The Jungle by Upton SinclairFor nearly a century, the original version of Upton Sinclairs classic novel has remained almost entirely unknown.
When it was published in serial form in 1905, it was a full third longer than the censored, commercial edition published in book form the following year. That expurgated commercial edition edited out much of the ethnic flavor of the original, as well as some of the goriest descriptions of the meat-packing industry and much of Sinclairs most pointed social and political commentary.
The text of this new edition is as it appeared in the original uncensored edition of 1905.
It contains the full 36 chapters as originally published, rather than the 31 of the expurgated edition.
A new foreword describes the discovery in the 1980s of the original edition and its subsequent suppression, and a new introduction places the novel in historical context by explaining the pattern of censorship in the shorter commercial edition.
The Jungle by Upton Sinclair (Book Summary) - Minute Book Report
7 Things You May Not Know About “The Jungle”
Upton Sinclair wrote The Jungle to expose the appalling working conditions in the meat-packing industry. His description of diseased, rotten, and contaminated meat shocked the public and led to new federal food safety laws. Before the turn of the 20th century, a major reform movement had emerged in the United States. Known as progressives, the reformers were reacting to problems caused by the rapid growth of factories and cities. Progressives at first concentrated on improving the lives of those living in slums and in getting rid of corruption in government. By the beginning of the new century, progressives had started to attack huge corporations like Standard Oil, U. Steel, and the Armour meat-packing company for their unjust practices.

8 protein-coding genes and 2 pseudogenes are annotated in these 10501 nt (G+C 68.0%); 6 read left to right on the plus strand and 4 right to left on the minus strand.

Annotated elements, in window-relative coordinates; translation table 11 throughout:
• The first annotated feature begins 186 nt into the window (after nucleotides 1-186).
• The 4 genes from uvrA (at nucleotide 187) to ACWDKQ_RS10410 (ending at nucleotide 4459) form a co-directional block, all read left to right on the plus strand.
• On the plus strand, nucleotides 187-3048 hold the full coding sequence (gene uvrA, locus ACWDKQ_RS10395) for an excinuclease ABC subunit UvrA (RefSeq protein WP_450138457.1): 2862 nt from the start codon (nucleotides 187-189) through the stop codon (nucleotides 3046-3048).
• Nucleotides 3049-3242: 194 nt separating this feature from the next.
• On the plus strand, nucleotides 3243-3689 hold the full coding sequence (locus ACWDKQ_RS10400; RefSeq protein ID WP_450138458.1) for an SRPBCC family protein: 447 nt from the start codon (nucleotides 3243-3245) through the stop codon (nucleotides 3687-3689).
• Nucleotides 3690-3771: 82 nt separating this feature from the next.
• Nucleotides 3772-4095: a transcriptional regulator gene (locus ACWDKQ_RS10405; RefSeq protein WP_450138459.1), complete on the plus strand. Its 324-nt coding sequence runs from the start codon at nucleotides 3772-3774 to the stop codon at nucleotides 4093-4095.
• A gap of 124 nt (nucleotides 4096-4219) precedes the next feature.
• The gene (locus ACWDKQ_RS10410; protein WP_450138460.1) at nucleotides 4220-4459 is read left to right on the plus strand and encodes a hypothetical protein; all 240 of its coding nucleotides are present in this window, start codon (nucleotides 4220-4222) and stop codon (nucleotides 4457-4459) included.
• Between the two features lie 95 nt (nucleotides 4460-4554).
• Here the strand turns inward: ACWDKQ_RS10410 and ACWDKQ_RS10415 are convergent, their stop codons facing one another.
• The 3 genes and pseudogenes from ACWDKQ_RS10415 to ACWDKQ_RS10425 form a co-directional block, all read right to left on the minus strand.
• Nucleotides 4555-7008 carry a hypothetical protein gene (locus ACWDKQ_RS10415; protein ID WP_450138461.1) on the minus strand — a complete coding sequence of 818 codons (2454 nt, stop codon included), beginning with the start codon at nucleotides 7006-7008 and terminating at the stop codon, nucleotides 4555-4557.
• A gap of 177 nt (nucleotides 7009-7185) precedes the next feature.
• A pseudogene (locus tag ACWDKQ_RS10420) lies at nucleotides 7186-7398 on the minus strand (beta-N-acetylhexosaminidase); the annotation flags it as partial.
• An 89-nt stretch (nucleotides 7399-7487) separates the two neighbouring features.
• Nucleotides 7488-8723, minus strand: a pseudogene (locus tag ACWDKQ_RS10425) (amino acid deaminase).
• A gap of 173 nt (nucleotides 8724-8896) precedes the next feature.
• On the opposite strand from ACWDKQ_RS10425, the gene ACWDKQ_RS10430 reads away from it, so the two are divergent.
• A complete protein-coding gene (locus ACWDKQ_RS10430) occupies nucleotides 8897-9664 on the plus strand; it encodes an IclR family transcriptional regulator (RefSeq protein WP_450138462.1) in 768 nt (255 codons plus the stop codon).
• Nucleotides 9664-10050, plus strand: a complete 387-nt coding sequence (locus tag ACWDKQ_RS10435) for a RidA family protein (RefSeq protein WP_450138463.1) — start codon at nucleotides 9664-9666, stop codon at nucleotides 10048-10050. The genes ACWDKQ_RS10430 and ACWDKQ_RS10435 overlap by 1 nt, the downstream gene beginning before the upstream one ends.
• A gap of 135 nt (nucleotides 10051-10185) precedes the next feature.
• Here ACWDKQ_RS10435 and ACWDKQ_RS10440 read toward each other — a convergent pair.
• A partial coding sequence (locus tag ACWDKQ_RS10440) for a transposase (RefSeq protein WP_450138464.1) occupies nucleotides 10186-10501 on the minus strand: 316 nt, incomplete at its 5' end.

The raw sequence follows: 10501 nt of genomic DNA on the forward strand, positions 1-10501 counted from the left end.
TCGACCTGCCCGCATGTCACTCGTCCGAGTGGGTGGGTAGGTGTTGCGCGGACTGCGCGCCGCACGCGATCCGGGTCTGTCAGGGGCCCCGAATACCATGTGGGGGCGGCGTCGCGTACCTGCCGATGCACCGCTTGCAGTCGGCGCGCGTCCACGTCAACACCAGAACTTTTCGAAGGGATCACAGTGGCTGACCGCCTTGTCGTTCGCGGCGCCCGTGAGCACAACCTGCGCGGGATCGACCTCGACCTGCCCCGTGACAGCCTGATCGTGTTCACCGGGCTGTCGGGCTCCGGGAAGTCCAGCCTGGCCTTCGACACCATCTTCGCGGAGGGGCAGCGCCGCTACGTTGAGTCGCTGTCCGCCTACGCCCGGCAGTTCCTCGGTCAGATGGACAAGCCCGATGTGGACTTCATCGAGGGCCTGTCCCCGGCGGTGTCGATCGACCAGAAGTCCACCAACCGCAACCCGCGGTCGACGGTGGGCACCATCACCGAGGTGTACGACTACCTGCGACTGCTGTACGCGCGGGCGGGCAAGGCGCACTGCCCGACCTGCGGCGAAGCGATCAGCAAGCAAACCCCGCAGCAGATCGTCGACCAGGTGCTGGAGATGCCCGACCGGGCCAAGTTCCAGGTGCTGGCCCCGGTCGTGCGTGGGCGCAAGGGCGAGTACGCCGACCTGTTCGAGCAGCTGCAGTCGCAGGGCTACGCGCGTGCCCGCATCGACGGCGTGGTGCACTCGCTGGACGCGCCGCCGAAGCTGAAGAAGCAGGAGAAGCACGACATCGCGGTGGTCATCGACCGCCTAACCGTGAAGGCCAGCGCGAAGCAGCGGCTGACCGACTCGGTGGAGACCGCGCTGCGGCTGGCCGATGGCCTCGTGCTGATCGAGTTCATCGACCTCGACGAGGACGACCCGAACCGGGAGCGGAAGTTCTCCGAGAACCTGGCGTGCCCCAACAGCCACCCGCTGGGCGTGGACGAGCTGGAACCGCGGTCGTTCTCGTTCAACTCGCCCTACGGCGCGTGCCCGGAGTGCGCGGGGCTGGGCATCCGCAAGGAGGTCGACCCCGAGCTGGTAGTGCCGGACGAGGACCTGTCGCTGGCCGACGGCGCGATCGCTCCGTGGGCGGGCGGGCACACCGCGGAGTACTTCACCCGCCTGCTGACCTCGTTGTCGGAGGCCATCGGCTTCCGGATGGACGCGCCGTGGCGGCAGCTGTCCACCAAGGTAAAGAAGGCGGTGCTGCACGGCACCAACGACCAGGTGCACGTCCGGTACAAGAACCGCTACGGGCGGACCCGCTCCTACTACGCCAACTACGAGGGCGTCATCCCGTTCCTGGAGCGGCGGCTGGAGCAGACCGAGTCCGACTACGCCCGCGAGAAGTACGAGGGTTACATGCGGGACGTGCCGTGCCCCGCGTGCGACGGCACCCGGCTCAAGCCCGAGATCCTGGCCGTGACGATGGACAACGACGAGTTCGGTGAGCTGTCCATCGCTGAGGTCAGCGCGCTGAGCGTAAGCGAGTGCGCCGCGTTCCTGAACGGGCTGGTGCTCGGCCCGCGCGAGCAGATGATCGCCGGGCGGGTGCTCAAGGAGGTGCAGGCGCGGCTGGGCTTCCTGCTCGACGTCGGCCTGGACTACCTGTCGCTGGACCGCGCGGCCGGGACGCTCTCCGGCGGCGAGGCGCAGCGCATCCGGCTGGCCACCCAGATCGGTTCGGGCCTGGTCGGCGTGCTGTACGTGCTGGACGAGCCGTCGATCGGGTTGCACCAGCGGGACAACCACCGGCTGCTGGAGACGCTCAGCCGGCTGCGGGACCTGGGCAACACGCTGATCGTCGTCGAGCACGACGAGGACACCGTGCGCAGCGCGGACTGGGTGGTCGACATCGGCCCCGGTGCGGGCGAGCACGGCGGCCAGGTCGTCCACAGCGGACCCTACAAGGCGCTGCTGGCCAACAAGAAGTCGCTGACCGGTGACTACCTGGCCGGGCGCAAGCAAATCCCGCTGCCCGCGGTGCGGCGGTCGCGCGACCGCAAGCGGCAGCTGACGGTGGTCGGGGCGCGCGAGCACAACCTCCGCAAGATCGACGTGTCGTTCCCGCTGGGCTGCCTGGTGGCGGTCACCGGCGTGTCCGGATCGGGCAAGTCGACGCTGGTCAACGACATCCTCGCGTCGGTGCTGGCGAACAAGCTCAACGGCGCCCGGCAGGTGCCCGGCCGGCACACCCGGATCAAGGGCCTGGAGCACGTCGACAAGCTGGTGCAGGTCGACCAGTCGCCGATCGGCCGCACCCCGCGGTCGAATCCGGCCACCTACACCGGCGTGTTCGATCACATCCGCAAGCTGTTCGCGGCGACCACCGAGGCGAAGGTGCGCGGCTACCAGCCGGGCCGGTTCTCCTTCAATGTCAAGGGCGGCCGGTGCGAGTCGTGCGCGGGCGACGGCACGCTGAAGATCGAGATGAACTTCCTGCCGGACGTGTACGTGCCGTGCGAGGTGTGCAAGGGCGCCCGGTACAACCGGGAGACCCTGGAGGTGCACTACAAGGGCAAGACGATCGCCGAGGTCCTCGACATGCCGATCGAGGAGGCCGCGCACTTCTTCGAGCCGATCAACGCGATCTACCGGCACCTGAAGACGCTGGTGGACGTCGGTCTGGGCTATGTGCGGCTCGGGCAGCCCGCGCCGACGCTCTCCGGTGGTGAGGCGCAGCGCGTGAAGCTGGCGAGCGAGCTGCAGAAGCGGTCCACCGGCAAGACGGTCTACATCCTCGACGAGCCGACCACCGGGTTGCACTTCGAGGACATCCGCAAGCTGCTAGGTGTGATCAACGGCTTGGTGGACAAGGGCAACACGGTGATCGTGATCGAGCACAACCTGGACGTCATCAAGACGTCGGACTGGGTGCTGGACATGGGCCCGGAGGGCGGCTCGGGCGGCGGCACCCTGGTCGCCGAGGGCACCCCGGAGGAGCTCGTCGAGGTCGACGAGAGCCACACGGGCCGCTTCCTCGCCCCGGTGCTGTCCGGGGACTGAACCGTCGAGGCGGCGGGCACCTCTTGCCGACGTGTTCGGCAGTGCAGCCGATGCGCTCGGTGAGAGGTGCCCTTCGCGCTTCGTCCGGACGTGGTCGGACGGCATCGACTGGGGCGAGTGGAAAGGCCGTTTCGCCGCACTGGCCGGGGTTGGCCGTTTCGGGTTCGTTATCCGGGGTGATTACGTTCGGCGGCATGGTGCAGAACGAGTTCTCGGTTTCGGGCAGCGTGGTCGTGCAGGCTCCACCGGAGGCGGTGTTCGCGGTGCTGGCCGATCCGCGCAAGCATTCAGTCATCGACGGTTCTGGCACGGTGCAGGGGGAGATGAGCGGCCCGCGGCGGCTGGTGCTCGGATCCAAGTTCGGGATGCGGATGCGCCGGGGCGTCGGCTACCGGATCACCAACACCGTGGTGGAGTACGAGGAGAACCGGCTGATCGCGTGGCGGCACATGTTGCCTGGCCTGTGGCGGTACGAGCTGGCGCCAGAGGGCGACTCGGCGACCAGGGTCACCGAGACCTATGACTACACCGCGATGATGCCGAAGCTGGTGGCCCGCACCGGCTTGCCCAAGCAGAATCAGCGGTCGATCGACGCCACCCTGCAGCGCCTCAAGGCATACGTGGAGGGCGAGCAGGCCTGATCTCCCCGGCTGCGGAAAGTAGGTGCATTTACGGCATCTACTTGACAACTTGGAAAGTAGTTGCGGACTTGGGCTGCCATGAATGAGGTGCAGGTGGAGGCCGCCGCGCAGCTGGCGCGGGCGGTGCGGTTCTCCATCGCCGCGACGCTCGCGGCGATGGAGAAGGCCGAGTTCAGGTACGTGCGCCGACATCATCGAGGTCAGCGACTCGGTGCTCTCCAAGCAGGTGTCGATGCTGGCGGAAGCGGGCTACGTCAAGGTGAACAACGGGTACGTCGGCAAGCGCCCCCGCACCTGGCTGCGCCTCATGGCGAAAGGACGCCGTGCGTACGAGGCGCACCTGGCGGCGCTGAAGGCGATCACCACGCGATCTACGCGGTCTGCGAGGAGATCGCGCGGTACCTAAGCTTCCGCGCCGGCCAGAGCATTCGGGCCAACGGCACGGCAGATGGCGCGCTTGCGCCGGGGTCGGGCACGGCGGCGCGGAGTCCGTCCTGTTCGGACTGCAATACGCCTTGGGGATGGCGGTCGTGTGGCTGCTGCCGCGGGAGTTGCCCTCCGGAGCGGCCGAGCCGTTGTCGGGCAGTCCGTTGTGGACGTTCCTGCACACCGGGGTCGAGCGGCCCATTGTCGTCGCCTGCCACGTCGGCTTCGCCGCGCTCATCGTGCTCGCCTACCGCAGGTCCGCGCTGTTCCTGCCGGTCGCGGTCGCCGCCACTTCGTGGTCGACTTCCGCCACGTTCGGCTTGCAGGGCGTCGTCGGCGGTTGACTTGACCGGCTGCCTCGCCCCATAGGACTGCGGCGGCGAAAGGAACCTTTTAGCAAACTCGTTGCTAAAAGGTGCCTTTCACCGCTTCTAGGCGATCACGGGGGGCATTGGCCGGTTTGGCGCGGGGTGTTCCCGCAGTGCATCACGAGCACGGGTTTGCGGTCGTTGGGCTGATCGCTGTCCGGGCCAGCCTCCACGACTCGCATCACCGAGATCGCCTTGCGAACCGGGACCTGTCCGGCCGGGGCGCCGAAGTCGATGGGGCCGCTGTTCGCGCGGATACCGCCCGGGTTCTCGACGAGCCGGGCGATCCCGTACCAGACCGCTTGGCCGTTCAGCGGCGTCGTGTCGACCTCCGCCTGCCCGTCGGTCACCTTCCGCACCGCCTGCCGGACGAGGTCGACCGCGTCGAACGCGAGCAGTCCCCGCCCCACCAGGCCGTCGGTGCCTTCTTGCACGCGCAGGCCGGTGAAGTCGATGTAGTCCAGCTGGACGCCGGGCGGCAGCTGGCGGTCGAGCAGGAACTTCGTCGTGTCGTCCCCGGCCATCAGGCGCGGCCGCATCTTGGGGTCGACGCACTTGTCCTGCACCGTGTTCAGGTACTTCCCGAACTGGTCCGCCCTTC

The early twentieth century was a wild, wild time — though we can't immediately think of a time in American history that has been calm., Goodreads helps you keep track of books you want to read. Want to Read saving….
Unlike most other muckrakers, such as Ida Tarbell and Lincoln Steffens, Sinclair mainly wrote fiction. Yet he reported his books much like a journalist. Sinclair embraced socialism wholeheartedly within months of being introduced to it, and, except for a brief interlude during World War I, he would remain a committed member of the Socialist Party of America for decades thereafter. Appeal to Reason never printed the ending, however, due to tepid reader response. The book differs in many respects from the newspaper serial. At first, his solution to everything is to work harder.
The Jungle is a novel by the American journalist and novelist Upton Sinclair — His primary purpose in describing the meat industry and its working conditions was to advance socialism in the United States. Sinclair famously said of the public reaction, "I aimed at the public's heart, and by accident I hit it in the stomach. The book depicts working-class poverty, the lack of social supports, harsh and unpleasant living and working conditions, and a hopelessness among many workers. These elements are contrasted with the deeply rooted corruption of people in power. Sinclair was considered a muckraker , or journalist who exposed corruption in government and business. He first published the novel in serial form in in the Socialist newspaper Appeal to Reason , and it was published as a book by Doubleday in